‘I just want to be home’: Passengers scramble for the last pre-quarantine flight from Paris

Aer Lingus customers on Charles de Gaulle service want to avoid hotel stay in Ireland

People on the last Aer Lingus flight out of Paris before France joins the list of Category 2 countries on the mandatory hotel quarantine list spoke with a mix of anger, frustration and resignation as they queued at the check-in gates at Charles de Gaulle Airport early on Wednesday morning.

A full hour before Aer Lingus staff took their positions at the check-in desks, a line of close to 100 people had formed.

Most of those waiting to be ushered through security had not planned to be in the airport at all this week and were only travelling to Ireland so they could avoid spending at least 12 nights in a Dublin hotel of the State's choosing at a cost of close to €2,000.

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Joanne Turner was on the saddest of journeys, travelling home to visit her dying mother for one last time. “I have to get home,” she said. “I wasn’t planning to travel today and I thought I might have a bit more time out of it. I also have three children in France. My mummy is in such a state and since the quarantine is being put in place tomorrow I am being forced into doing this.”


Aoife McSweeney from Cork has been taking part in the Erasmus programme and was not due to finish her studies in Grenoble until the end of April. However she decided late last week to cut short her stay in order to avoid having to quarantine.

"I decided to come home early because I didn't want to spend nearly €2,000 on a hotel and I made all the arrangements before Simon Harris made the announcement that the Government would cover the costs of Erasmus students," she told The Irish Times.

“By the time that announcement came, I was all packed and the flight was booked and I had given up my room. It was all a bit of a mess really. But I just want to be home at this stage.”

Fellow Cork student Lauren Baker was not due to come back to Ireland until the end of May, having opted to extend her stay by a month. However everything changed overnight late last week and the changes came at a considerable cost.

“I had to give a month’s notice on my apartment so that was €300 and then it was another €500 on the one-way flight. It was the most expensive flight in my life,” she laughed without much joy.

“I heard the announcement from Simon Harris but all the arrangements were in place by then so if I hadn’t come home I would have just been throwing all that money away. I’m not sure I would have like the hotel anyway,” she added. “I am such a picky eater I would have only lasted two days!”

Maurice Riboh was making his way to Ireland from Israel with a brief stopover in France. He was travelling to visit his son and had not planned to come to Ireland until next week.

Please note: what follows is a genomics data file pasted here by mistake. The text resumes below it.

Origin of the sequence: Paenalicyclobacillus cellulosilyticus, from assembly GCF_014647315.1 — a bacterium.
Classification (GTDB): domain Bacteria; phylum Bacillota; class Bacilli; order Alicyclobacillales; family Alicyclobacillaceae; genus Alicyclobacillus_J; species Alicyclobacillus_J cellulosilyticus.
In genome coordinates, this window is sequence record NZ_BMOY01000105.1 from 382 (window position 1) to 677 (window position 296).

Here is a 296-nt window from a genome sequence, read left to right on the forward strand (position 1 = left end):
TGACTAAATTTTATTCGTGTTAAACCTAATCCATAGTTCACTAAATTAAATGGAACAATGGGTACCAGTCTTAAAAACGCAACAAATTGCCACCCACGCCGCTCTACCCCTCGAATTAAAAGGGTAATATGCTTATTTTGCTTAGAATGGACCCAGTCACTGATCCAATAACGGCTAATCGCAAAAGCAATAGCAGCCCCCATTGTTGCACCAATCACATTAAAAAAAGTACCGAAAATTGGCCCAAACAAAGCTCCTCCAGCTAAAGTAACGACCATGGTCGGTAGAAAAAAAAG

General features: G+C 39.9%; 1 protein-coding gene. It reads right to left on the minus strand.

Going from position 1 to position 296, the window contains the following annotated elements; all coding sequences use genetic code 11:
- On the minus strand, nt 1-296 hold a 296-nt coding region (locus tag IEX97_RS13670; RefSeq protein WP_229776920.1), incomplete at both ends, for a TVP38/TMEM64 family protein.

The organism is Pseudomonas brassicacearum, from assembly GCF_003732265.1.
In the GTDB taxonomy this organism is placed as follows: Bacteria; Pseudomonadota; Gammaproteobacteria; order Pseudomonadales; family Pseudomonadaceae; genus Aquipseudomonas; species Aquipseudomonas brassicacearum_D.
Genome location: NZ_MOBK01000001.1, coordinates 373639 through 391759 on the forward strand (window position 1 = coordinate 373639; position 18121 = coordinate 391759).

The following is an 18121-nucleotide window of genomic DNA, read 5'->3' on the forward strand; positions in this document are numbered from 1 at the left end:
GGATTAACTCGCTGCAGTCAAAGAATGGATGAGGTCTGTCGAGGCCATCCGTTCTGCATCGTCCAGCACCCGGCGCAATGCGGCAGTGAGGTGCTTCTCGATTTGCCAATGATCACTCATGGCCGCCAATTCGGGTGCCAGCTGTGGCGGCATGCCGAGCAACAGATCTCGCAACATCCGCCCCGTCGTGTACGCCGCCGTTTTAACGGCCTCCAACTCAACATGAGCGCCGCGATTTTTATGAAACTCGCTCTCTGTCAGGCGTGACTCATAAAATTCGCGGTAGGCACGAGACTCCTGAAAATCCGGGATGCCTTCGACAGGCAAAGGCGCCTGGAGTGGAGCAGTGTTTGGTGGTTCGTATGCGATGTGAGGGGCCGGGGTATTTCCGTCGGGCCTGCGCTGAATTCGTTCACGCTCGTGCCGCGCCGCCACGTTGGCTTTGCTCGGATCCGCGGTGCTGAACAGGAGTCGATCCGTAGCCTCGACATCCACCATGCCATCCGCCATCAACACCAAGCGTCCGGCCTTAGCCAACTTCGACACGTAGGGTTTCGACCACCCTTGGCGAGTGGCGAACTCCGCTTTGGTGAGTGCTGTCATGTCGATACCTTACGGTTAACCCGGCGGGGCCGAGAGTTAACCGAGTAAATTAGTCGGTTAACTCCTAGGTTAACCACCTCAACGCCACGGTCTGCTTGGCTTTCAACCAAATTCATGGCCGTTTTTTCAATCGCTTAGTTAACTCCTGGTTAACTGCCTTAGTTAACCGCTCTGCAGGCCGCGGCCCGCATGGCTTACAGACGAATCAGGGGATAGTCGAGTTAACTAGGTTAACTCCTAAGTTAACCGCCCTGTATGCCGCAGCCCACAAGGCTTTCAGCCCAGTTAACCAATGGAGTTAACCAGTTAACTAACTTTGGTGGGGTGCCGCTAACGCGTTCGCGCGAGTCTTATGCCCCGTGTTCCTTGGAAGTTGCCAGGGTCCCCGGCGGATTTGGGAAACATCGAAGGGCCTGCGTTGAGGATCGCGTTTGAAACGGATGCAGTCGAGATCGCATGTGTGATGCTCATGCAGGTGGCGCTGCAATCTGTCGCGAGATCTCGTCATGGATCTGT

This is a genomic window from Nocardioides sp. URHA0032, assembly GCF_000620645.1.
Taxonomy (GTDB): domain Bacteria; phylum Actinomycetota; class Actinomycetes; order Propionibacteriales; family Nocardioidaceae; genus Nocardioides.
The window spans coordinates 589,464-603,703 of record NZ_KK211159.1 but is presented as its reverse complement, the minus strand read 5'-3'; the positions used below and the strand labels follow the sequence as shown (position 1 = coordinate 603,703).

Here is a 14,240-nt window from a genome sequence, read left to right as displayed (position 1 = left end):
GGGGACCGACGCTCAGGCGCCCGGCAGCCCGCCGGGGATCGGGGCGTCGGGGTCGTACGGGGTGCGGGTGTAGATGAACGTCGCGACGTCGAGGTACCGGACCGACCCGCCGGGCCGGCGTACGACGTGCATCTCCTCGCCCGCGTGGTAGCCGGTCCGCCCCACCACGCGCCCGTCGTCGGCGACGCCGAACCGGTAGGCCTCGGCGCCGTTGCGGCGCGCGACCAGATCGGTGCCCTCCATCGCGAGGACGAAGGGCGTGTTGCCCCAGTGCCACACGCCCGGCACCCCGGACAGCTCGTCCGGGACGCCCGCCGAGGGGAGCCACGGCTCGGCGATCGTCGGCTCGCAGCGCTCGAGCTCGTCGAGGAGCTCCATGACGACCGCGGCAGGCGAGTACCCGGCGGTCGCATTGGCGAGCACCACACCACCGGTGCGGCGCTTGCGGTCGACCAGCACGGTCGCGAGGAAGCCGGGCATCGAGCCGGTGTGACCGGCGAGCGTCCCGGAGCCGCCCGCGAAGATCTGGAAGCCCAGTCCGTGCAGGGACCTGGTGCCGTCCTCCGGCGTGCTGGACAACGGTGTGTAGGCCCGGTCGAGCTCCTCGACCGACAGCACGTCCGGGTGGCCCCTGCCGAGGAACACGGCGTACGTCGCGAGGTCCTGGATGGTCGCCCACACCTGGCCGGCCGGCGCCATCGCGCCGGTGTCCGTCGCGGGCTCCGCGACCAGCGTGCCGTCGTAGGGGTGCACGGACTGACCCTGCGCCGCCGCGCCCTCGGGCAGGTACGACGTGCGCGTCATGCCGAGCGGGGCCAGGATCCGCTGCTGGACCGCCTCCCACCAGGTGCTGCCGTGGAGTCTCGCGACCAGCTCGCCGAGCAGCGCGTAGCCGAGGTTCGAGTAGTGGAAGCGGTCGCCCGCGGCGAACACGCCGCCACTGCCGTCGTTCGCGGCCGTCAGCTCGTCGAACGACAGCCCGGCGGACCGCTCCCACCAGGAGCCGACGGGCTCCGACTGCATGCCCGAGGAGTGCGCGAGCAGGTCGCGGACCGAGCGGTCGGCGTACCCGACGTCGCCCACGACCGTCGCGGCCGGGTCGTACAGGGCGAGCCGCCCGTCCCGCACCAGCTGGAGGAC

"I was only coming to visit to see my son for four or five days so could not spend two weeks in quarantine and not even see him," he said. "I have had both doses of the Pfizer vaccine but even so I had to come early and pay 10 times the price for my airfare."

He said the one-way flight from Paris to Dublin had cost him €300 while the considerably longer flight from Israel to Paris had cost a third of that. “It is absolutely crazy,” he said.

Noel Ryan from Thurles was more accepting of the new rules coming into force this week. "I have five siblings and we all live abroad and come home regularly to visit our 87-year-old mother. I can't spend 12 days in quarantine so changed my flight home, bringing it forward by a week. It is hard when the rules keep changing but France is definitely a high risk country and they do need to reduce travel and slow the spread of the virus."

Clementine Agron-Burke has called Ireland her home for the last 13 years and she was travelling back earlier than anticipated after a trip to visit an ill family member in France. “There was no way I was going to stay in one of those hotels,” she said. “I can understand why the measures are being put in place though. Compared to France Ireland has a poor health system and it could easily be overwhelmed.

Michael Collins lives in France but runs two travel businesses in Ireland so effectively commutes between the two countries in normal times.

But he decided to take the unplanned trip home before the new rules come into force. “I just couldn’t risk having to quarantine in a hotel for two weeks,” he said. “I wouldn’t be travelling today were it not for the rules. But they have been introduced with little notice and ignoring the fact that there is an open border on the island of Ireland.”

He added that he could not understand the Government’s approach.”I am in Charles de Gaulle now and there are flights coming and going but in Ireland we are just shutting everything down without an exit strategy. It doesn’t make any sense.”

Conor Pope

Conor Pope

Conor Pope is Consumer Affairs Correspondent, Pricewatch Editor and cohost of the In the News podcast